How to Raise Your Spirit in a Falling Market Take a step back, evaluate and turn your stress into strength. BY DEBBIE MANDEL
Illustration by Gabriel Lefrancois
It's never too late to triumph, even during a down market.
We are swimming in the vortex of a fear-driven market, caught in a riptide, feeling as though we are being pulled under water without taking a final breath before going under.
Do you know what to do if you are caught in a riptide? Above all, do not fight the current because you will surely drown. Just keep calm and swim off to the side because only a few short feet away are safety, light, air and calmer waters. Stressful times require us to draw from a synergy of de-stressing techniques so that you can move away from internally-driven stressors like shame, a lack of empowerment, loss and grief.
In my book Addicted to Stress: A Woman's 7 Step Program to Reclaim Joy and Spontaneity in Life, I explain that when life’s stressors spiral out of your control, you need to get back to basics; the ABC’s help you figure out what went wrong and why. Somewhere along the way life became complicated with credit card bills, car payments, a pricey home, fashion, which needs to be replaced each season even when it is in excellent condition, eating out more often and of course, buying expensive gifts to show love, and oh, those lavish office parties!
Now is the time to simplify life and invest in your own self worth. Don’t rush off and take desperate actions in a frenzy of anxiety and fear, rather take time to rest, breathe and reflect. There is great productivity during rest when you collect your energy and think about creative solutions, which you can’t see when you are negative. You do have options! Just remember: Stability before mobility!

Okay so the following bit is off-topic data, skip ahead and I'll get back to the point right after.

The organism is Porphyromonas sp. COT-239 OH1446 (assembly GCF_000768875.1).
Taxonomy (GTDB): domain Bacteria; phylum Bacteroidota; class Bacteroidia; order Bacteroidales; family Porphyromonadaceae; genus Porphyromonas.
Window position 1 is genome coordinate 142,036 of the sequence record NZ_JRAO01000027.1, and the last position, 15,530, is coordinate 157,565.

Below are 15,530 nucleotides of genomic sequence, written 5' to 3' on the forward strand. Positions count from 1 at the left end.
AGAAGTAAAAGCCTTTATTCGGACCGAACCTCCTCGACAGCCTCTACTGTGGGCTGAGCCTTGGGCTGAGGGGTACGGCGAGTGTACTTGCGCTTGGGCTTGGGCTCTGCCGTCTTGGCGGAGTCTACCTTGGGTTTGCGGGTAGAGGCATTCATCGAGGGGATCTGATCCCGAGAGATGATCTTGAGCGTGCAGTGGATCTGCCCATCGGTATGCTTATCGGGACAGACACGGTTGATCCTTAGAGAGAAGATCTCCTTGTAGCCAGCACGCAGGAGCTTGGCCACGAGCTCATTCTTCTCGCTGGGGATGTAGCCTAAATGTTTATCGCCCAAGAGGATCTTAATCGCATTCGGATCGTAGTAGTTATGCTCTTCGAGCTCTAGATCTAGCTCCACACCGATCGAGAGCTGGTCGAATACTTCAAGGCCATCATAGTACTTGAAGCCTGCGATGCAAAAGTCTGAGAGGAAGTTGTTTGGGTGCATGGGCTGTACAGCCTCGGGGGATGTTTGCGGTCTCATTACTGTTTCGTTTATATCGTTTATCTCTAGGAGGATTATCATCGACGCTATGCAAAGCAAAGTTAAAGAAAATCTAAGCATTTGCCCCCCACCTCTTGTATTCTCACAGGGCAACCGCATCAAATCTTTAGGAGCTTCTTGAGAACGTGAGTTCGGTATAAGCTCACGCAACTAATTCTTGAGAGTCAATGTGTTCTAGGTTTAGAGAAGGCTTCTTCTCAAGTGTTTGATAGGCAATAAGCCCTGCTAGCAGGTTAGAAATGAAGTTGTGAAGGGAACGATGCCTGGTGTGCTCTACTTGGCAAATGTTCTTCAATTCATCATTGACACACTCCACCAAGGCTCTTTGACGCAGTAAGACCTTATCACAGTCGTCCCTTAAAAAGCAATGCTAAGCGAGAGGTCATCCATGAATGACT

Life is a series of recoveries. Knowing and understanding that there will always be obstacles will help you prepare for them during the good times, like not living above your means and making sure to save for that inevitable rainy day. In stress-management the fundamental principle is that each challenge, which you conquer, raises your stress threshold for the next more difficult challenge to actually turn stress into strength. Here are some beliefs that need to be reevaluated (as explained in Addicted to Stress) to help you shed the shame and the self-blame of this economic crisis:
Evaluate your emotional programming by asking yourself if the following statements are really true:
* I am responsible for everyone’s happiness, my spouse’s, children’s, parents and friends.
* I must respond to their requests even when doing so violates my own needs.
* Whatever went wrong is my fault.
* I can’t enjoy myself during a period of mourning or loss.
Now for the solution, what can you do to get back to basics?
* While there are stressors beyond your control, deal with the small stressors you can do something about because they will accumulate and overwhelm you.
* Harness your power, which means knowing specifically how you differ from others. What is your specialty and what do you enjoy doing? Put it into action.
* Go the opposite route in your approach to find a solution and you will see a different, fresher perspective. Is there something you have not considered? Think outside the box.
* Be attracted to the good. A truly innocent person is not ignorant of bad people and bad times. Rather, a truly innocent person knows the real score, but is still attracted to the good—people that are worthy causes and houses worship.
* Keep yourself in good alignment and do not neglect healthy living. Exercise, which in the short term stresses your body and challenges your balance, helps you to transfer these skills to daily living. Exercise is a stressor that is good for you because it is under your control. When you complete your exercise session you feel relaxed and empowered, which builds your self-esteem. Now that you are exercising, you will organize your day around healthier eating habits. Do not forget that you are what you eat. Food and mood are inseparable.